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Portrait of Jacques Rigaut by Man Ray

Portrait of Jacques Rigaut by Man Ray

In an earlier post, I presented the synopsis of my novel in progress, Housebreaking the Muse. As noted, the novel is haunted by the figure of Jacques Rigaut, the French Dadaist, gigolo, addict, and suicide. Though I’d long had an interest in the Dadas, I didn’t hear the name “Jacques Rigaut” until I stumbled upon it in the following passage on page 233 of the 1990 Penguin Books edition of Paul Auster’s novel, Moon Palace:

I can’t remember all the pieces I worked on, but at least several of them come back to me when I strain hard enough: a meditation on money, for example, and another one on clothes; an essay on orphans and a somewhat longer piece on suicide, which was largely a discussion of Jacques Rigaut, a minor French Dadaist who declared at the age of nineteen that he was giving himself ten more years to live, and then, when he turned twenty-nine, held good to his word and shot himself on the appointed day.

In the margin, I wrote, “If true, a story?” I soon began researching Rigaut and, over time, began to piece together the biographical details of his life. Part of my research involved attempting a translation of the posthumous collection of his works, Écrits, published by Gallimard in 1970. I also wrote the story, “Jacques Rigaut’s Happiest Birthday – A Dada Bedtime Story” which has served as a seed for the novel. The following is my translation of the fragment “Mae Murray,” which appears in the “Early Texts” section of Écrits.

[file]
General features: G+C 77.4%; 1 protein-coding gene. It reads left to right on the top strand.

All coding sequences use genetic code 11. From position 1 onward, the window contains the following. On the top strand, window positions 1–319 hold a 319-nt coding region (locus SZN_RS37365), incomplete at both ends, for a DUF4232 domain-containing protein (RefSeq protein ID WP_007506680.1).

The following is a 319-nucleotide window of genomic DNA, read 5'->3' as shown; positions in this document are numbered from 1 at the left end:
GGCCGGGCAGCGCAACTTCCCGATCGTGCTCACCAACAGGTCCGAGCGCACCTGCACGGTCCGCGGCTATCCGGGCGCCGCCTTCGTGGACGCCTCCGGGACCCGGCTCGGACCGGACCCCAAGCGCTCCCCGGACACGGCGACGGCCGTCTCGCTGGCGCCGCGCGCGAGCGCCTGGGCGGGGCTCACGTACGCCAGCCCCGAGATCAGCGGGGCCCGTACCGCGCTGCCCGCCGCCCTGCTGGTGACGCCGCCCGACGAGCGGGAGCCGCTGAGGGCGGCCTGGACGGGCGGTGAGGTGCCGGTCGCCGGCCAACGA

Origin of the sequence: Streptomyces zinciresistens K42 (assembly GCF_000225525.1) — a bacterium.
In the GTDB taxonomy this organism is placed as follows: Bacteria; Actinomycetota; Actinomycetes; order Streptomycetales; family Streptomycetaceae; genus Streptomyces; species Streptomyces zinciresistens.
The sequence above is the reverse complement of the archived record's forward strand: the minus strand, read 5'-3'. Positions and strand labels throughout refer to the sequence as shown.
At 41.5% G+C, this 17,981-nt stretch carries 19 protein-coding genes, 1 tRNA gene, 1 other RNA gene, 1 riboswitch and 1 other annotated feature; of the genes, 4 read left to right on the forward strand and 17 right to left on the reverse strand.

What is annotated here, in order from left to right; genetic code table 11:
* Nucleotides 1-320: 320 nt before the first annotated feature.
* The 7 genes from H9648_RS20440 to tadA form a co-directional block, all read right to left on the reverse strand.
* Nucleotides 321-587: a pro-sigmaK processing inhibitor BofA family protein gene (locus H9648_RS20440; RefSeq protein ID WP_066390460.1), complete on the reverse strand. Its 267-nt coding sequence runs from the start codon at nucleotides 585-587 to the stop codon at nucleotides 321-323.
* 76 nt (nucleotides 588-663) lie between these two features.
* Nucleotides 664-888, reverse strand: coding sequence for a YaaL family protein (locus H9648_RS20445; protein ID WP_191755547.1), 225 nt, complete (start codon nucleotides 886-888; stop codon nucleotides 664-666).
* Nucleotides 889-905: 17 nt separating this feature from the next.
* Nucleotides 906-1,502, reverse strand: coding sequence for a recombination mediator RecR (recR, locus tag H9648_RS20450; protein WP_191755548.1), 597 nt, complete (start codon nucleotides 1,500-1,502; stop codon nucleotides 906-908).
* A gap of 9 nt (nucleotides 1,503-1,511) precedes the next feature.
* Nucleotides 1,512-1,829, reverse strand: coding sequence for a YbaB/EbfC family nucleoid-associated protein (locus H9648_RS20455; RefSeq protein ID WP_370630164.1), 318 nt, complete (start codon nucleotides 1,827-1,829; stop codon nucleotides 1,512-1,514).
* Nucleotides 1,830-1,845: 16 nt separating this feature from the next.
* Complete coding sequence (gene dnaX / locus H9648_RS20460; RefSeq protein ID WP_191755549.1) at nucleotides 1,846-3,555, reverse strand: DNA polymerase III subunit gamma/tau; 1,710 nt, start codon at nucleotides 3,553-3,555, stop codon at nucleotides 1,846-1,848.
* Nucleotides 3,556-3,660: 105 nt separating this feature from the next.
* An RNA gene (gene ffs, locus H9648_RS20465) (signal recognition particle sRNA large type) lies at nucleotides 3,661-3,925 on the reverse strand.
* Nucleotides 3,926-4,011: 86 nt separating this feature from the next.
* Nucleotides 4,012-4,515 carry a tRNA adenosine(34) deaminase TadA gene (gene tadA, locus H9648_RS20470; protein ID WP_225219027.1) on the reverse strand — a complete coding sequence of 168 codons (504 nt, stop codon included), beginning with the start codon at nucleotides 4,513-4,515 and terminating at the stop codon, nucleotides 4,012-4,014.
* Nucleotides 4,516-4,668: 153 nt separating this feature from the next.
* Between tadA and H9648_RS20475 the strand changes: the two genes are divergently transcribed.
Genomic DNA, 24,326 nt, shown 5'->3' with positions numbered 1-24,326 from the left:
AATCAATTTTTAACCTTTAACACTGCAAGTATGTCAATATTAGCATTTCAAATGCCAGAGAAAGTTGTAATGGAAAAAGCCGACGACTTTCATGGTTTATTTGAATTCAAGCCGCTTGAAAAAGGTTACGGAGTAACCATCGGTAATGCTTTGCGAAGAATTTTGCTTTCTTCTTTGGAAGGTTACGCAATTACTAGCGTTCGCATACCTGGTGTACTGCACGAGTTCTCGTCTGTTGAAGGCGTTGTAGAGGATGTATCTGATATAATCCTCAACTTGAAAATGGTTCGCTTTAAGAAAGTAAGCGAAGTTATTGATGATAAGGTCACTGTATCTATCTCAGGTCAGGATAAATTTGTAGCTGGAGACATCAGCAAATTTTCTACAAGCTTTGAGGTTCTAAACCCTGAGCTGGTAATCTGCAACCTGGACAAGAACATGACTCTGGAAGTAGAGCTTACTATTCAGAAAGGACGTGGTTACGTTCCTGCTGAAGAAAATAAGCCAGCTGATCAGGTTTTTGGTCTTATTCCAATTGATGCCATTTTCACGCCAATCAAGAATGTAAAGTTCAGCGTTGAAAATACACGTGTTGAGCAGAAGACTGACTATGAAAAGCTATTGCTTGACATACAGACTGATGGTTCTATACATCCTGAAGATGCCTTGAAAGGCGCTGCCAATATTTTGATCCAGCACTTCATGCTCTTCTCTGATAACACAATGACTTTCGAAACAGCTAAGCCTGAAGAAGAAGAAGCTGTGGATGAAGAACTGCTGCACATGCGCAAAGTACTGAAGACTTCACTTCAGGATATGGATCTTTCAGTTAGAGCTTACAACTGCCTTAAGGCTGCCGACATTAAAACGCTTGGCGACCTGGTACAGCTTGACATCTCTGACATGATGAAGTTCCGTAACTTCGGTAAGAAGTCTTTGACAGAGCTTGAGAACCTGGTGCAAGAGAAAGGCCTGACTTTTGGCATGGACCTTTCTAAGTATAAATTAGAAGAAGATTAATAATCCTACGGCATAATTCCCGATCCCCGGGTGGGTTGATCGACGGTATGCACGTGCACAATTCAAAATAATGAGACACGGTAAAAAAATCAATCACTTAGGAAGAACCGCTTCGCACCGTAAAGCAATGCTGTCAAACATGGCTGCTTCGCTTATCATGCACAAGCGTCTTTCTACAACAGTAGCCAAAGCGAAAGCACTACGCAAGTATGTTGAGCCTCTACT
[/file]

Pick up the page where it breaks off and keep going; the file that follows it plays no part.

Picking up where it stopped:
Mae Murray
Jacques Rigaut

Already you can see that the young people ten years from now will reproach us for having allowed ourselves to be amazed by cinema. The last refuge of sentimentality. Women and voyages, what pretexts! Narcotics need no justification. The unheard of miracle: there are those women who don’t speak. All of us, at least one time, will be their victim.

The dramas of coquetry. Her little laugh that you will never control, her past lies, her lies yet to come, her dresses, her exasperating childishness, her ultimatums concerning a glove or a drive–everything I don’t know, the terror and desire of an inevitable break-up, her tenderness when you no longer hoped for it, her incorrigible cheerfulness, and the memory of that very slender, very agile body, of one extravagant reward, of one vice, I am in love with Mae Murray.